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WFP's message at Davos was that good nutrition is an investment. It’s an investment in the next generation of the world's inhabitants and it should begin in the first 1,000 days of a child’s life. WFP went to Davos to talk with business and government leaders about innovative solutions to hunger. Browse through this blog to get an idea of what emerged.

CEOs Start Day by Focusing on Child Malnutrition

A score of CEOs, UN officials and heads of charitable foundations met at 7 am in WFP’s tent at Davos this morning and rolled up their sleeves to review a programme born two years ago in this very tent: Project Laser Beam (PLB) .

PLB is building real solutions to malnutrition among children under two. It is an example of how private-public partnerships can work to make sustainable improvements in peoples’ lives.  It brings the expertise of private sector companies such as Unilever, Kraft and DSM together with the World Food Programme and other partners to focus on eliminating the underlying causes of malnutrition among  young children, initially in Bangladesh and Indonesia. 

Partners are working together to: 1) fortify food with micronutrients to increase children’s dietary intake; 2) improve household food security by increasing cultivation and access to nutritious food; and 3) increase hygiene and parasite control in communities which have, to date, had little outside assistance.

This year, the group discussed what will be needed to maintain progress over the five-year programme, and to make it transferable – ‘plug and play’ – to other countries. The ultimate goal is to get to a place where WFP's work is unnecessary, because communities will be able to sustainably feed themselves.

But the challenges are big and it takes time to show long term results.  “To measurably reduce stunting, for example, can take 15 years. … Nutrition is not like a vaccine. There are many different things that go into good nutrition – the right kinds of food, clean water, sanitation, agricultural development,” said Marc Van Ameringen, Chief Executive Officer of GAIN, the Global Alliance for improved Nutrition.  Project Laser Beam is aiming to deliver all of these.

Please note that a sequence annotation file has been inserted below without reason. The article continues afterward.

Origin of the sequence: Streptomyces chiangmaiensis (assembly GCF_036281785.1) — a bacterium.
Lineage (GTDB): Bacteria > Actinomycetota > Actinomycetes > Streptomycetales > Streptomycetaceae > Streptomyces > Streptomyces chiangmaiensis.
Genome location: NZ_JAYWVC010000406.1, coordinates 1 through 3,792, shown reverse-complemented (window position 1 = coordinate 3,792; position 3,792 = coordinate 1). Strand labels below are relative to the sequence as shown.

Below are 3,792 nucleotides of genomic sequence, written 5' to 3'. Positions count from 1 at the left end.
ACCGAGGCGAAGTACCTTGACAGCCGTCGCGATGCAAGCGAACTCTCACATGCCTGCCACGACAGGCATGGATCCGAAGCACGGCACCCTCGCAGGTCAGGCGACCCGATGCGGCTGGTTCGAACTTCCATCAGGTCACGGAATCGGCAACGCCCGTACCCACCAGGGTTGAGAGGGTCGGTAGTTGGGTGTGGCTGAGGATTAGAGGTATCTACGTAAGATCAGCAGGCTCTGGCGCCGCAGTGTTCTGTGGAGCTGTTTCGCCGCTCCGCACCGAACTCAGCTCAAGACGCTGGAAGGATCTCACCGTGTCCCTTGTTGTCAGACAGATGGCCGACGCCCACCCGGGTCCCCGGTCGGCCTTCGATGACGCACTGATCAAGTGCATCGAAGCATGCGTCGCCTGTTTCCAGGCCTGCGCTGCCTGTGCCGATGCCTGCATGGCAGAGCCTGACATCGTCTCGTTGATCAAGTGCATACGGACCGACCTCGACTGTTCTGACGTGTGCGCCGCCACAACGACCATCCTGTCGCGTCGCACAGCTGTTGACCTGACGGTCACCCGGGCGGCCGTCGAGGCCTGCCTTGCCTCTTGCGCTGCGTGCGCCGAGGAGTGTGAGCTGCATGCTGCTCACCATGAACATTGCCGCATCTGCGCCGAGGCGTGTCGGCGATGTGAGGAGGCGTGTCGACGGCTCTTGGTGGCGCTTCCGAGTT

Authored on 27 January 2011

The Tent In The Snow

With deep snow and temperatures stuck below freezing, the idea of WFP hosting events in a tent at the World Economic Forum meeting in Davos might seem like a bizarre idea. But real estate is a prime commodity when world leaders descend upon the tiny mountain village in the Swiss alps, and WFP has long been used to bringing its own offices and food storage space to locations where infrastructure is lacking (admittedly, usually following natural disasters…) – so one of our easy-to-assemble, sturdy warehouses seemed to be the perfect solution.

Thanks to support from WFP’s corporate partner TNT, Mr Van Zadelhoff (founder of real estate company DTZ Zadelhoff) has let us pitch the tent in his parking lot for several years now. From the outside, it’s a 24m by 10m monster of plastic sheeting and aluminium frames (see photo above right, copyright Rein Skullerud). It has the WFP logo on the outside – same as any wickhall we’ve set up in Haiti, Pakistan or Ghana. On the inside, there’s a meeting room, an entrance hall set up to look like an African schoolroom similar to the ones where WFP distributes meals for hungry children.